Thursday, February 7, 2008


¿Cómo están?

Hola!

I hope that you are all doing well back home in New Jersey. I've had a pretty busy week this week, and so I haven't had as much time as I would like to sit and think about what I wanted to write about here, but I've thought of a couple things.

One of the coolest things that I have been able to help out with here so far was to translate for hospital patients last Sunday. There is a team of doctors that comes down every year from Kansas to the Dominican Republic, and each time they come they do free surgeries for people who need them here. Because many Dominicans are poor, they would never get these surgeries if these doctors didn't come to give them for free. I helped out all day by translating for the doctors and the patients - the doctors speak English, and the patients all speak Spanish. It was really great to be able to help out in such a cool way. So, even if some days you don't feel like learning Spanish, I'm living proof that it can really help out and be very useful when you are a little older.

Now I can answer some of your questions!

Adrienne, I have one sister and one brother in the U.S. My sister goes to college in Alaska, and my brother is in 5th grade (like you!) in Minnesota.

Andrew, I wish I had some good jokes. If I think of any, I'll be sure to let you know. Do you have any good ones?

Jack, I watched the Super Bowl, and it was awesome. I'm a Vikings fan myself, but I was definitely rooting for Eli Manning and the Giants. I was pretty excited.

Rebecca, I remember the days of cold, snow, ice, and freezing rain in Minnesota. Fortunately for me, the weather here is great! Sometimes, because I live in the mountains, it gets to be a little cold at night (maybe it will drop down into the fifties). But, the rest of the time it was a comfortable 75 or 80 degrees. I haven't yet been here in the summer - it might be too hot to handle then!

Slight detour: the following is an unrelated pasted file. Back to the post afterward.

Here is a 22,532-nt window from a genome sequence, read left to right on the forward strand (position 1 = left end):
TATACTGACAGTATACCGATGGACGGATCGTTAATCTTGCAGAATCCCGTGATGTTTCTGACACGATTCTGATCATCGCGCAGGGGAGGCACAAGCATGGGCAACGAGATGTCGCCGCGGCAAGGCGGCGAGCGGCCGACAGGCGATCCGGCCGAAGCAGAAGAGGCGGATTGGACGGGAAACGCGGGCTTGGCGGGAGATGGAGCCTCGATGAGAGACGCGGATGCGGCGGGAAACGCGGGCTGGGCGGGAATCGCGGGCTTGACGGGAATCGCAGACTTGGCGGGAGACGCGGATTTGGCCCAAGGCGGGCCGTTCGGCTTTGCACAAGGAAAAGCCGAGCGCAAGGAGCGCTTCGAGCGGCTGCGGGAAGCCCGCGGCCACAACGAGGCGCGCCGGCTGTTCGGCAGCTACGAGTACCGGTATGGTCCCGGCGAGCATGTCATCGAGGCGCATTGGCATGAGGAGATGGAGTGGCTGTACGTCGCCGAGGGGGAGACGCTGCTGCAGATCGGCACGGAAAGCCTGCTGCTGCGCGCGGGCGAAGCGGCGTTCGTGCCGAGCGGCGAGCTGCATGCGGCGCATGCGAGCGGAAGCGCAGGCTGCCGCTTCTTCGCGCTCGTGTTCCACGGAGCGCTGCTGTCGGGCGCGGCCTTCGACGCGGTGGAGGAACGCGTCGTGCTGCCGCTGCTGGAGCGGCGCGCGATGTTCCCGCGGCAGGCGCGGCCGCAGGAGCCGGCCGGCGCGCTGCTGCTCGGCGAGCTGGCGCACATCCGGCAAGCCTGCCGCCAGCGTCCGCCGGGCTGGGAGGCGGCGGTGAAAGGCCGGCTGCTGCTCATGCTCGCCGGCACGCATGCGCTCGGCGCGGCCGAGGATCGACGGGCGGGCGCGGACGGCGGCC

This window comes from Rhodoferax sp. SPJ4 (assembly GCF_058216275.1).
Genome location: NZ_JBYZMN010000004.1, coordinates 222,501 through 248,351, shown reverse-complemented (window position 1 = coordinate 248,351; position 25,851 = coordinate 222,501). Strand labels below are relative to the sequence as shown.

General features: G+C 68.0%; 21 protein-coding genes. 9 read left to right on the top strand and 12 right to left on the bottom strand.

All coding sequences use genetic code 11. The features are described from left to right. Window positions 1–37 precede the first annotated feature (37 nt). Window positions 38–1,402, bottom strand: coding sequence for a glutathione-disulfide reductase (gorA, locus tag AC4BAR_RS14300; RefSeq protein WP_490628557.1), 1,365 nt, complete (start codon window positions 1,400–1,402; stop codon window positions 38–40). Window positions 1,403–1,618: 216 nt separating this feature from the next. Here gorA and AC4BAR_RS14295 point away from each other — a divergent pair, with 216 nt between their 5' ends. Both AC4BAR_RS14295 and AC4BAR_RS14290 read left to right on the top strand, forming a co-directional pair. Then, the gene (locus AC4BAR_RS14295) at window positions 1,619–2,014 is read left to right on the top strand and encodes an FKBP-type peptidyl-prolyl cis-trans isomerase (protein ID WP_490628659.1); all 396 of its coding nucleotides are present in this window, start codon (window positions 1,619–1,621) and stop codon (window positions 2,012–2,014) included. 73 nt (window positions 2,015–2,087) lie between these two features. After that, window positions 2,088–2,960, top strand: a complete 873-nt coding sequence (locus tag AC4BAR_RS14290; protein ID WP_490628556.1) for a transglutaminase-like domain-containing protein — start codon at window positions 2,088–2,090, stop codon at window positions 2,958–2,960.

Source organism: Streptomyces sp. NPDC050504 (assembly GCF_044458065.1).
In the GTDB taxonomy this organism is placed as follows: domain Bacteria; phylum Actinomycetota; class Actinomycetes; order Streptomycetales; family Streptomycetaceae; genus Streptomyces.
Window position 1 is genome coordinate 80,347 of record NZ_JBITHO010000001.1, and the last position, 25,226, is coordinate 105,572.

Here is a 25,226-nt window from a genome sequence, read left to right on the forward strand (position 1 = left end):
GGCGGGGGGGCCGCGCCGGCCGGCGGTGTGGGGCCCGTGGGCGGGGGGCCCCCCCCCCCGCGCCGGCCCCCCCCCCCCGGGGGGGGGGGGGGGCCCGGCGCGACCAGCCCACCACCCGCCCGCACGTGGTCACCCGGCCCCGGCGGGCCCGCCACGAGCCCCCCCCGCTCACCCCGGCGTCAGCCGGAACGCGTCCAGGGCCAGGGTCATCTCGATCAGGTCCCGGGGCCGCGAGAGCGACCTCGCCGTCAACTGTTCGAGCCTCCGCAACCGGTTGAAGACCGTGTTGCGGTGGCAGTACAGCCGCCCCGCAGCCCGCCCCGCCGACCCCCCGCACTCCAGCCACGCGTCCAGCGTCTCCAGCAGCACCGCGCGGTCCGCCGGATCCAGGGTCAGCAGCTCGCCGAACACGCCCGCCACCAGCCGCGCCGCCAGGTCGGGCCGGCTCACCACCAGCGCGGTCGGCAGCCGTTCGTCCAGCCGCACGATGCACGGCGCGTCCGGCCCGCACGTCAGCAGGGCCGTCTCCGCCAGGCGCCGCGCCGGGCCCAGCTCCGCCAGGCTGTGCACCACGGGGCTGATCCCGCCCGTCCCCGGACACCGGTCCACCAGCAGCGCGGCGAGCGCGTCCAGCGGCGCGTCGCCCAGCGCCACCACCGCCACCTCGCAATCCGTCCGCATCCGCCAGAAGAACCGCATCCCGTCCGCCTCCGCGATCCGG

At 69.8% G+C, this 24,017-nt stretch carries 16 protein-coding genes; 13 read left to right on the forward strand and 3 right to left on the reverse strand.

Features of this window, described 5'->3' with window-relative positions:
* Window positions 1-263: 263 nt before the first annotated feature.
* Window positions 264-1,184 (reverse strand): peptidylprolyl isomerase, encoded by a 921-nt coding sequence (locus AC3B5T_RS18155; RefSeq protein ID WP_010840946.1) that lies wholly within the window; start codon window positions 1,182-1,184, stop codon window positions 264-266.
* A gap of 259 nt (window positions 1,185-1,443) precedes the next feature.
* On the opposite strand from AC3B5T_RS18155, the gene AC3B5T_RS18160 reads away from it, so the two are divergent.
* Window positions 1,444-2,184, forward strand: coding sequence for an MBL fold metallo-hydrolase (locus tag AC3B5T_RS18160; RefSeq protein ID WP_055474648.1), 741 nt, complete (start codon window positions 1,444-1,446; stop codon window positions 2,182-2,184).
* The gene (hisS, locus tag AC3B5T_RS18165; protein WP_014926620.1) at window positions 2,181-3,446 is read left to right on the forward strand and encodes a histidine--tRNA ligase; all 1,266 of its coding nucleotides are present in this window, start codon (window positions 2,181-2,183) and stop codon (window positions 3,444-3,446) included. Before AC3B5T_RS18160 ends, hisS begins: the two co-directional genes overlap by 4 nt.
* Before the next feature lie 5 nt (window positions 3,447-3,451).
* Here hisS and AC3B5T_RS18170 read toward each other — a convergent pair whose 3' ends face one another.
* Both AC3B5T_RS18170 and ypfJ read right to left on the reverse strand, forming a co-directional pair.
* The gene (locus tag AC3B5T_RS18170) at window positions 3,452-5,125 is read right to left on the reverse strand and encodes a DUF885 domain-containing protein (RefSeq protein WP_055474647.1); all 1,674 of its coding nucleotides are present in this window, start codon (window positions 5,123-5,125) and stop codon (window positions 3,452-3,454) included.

Sean and Thomas, I like doing a lot of things in the D.R. One of my very favorite things to do is play dominoes with my friends in my little village. It seems like a really simple game, but it's really fun and I've gotten a lot better. I also like watching baseball on TV or listening to it on the radio. Sometimes I like to go to the beach, because it isn't that far from where I live. Above, I've posted a couple pictures from the beach - one is of a seal, and the other is of a whale! And, probably more than anything, I like spending time with my host family and just talking with them. Danielle, I only live with one host family. The other host family that I showed you was a family that I lived with during training - before I met the people I live with now.

Kimberly, I do a lot of things! My primary job is working with a foundation that helps the communities in the area. One of the things that I do is to help train guides who guide nature hikes. This is a small thing that they can do to help them make more money. I also do things like teach English and work with kids. A lot of kids down here don't have the opportunities to have fun and see the things that I did when I was younger - so part of our job is to try to find activities for them to do and to have fun! My job is great!

Well, that's it for now!

Cuídense,
David

Thursday, January 31, 2008

The Peace Corps

Buenas Tardes!

I thought that I would take this opportunity to answer a couple more questions that the class had about Peace Corps. I was going to post some more pictures, but something happened with the Internet and it's not working correctly. But, I can always post pictures later!

I started applying for the Peace Corps in the Fall of 2006. After almost a whole year of the application process, I got my placement for the Dominican Republic in June. I left for the Dominican Republic in September of last year, and I will be here until November 2009! That's more than two full years!

Before I left, I already spoke Spanish pretty well. I lived in Ecuador for six months during my junior year of college, so I gained a lot of experience from that. As far as other training goes, we had two days of training in Washington D.C. before we flew to the Dominican Republic. But that's it! We arrived in the Dominican Republic and moved in with a host family the next day. After that, we had two months of training before we started our projects, but I've found out that the best way to learn is to just "dive in" to a culture and spend as much time as you can with the people who live there!

Now, my Spanish has gotten a lot better and I'm really enjoying my time here. I still make a lot of mistakes, but the best way to learn the language is to speak it often and to a lot of people.

That's all the time I have for now. I'm looking forward to receiving more of your questions!